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http://dx.doi.org/10.1111/mec.12208DOI Listing
March 2013

Male-limited evolution suggests no extant intralocus sexual conflict over the sexually dimorphic cuticular hydrocarbons of Drosophila melanogaster.

J Genet 2011 Dec;90(3):443-52

Department of Biology, Queen's University, 116 Barrie Street, Kingston, ON K7L3N6, Canada.

Sexually dimorphic traits are likely to have evolved through sexually antagonistic selection. However, recent empirical data suggest that intralocus sexual conflict often persists, even when traits have diverged between males and females. This implies that evolved dimorphism is often incomplete in resolving intralocus conflict, providing a mechanism for the maintenance of genetic variance in fitness-related traits. We used experimental evolution in Drosophila melanogaster to directly test for ongoing conflict over a suite of sexually dimorphic cuticular hydrocarbons (CHCs) that are likely targets of sex-specific selection. Using a set of experimental populations in which the transmission of genetic material had been restricted to males for 82 generations, we show that CHCs did not evolve, providing experimental evidence for the absence of current intralocus sexual conflict over these traits. The absence of ongoing conflict could indicate that CHCs have never been the target of sexually antagonistic selection, although this would require the existing dimorphism to have evolved via completely sexlinked mutations or as a result of former, but now absent, pleiotropic effects of the underlying loci on another trait under sexually antagonistic selection. An alternative interpretation, and which we believe to be more likely, is that the extensive CHC sexual dimorphism is the result of past intralocus sexual conflict that has been fully resolved, implying that these traits have evolved genetic independence between the sexes and that genetic variation in them is therefore maintained by alternative mechanisms. This latter interpretation is consistent with the known roles of CHCs in sexual communication in this species and with previous studies suggesting the genetic independence of CHCs between males and females. Nevertheless, direct estimates of sexually antagonistic selection will be important to fully resolve these alternatives.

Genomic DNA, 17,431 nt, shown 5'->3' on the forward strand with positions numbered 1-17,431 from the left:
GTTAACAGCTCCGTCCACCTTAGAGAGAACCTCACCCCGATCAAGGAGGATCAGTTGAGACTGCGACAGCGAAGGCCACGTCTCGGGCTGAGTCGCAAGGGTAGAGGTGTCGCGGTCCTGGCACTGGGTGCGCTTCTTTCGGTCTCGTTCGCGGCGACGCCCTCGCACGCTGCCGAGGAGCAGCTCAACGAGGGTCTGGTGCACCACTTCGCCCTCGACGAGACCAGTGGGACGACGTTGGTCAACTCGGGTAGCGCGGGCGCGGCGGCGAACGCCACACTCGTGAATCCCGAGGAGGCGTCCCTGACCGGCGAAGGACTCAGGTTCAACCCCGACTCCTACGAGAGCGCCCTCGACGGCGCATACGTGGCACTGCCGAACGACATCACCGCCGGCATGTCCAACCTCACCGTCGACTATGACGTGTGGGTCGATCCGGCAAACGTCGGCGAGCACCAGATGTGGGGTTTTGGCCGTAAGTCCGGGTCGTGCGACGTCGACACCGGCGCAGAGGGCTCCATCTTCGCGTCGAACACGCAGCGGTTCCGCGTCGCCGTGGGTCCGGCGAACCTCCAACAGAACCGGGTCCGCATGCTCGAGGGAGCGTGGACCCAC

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http://dx.doi.org/10.1007/s12041-011-0109-3DOI Listing
December 2011

Susceptibility of the male fitness phenotype to spontaneous mutation.

Biol Lett 2012 Jun 16;8(3):426-9. Epub 2011 Nov 16.

Department of Biology, Queen's University, Kingston, Ontario, Canada.

Adult reproductive success can account for a large fraction of male fitness, however, we know relatively little about the susceptibility of reproductive traits to mutation-accumulation (MA). Estimates of the mutational rate of decline for adult fitness and its components are controversial in Drosophila melanogaster, and post-copulatory performance has not been examined. We therefore separately measured the consequences of MA for total male reproductive success and its major pre-copulatory and post-copulatory components: mating success and sperm competitive success. We also measured juvenile viability, an important fitness component that has been well studied in MA experiments. MA had strongly deleterious effects on both male viability and adult fitness, but the latter declined at a much greater rate. Mutational pressure on total fitness is thus much greater than would be predicted by viability alone. We also noted a significant and positive correlation between all adult traits and viability in the MA lines, suggesting pleiotropy of mutational effect as required by 'good genes' models of sexual selection.
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http://dx.doi.org/10.1098/rsbl.2011.0977DOI Listing
http://www.ncbi.nlm.nih.gov/pmc/articles/PMC3367732PMC
June 2012

About PAR: the distinct evolutionary dynamics of the pseudoautosomal region.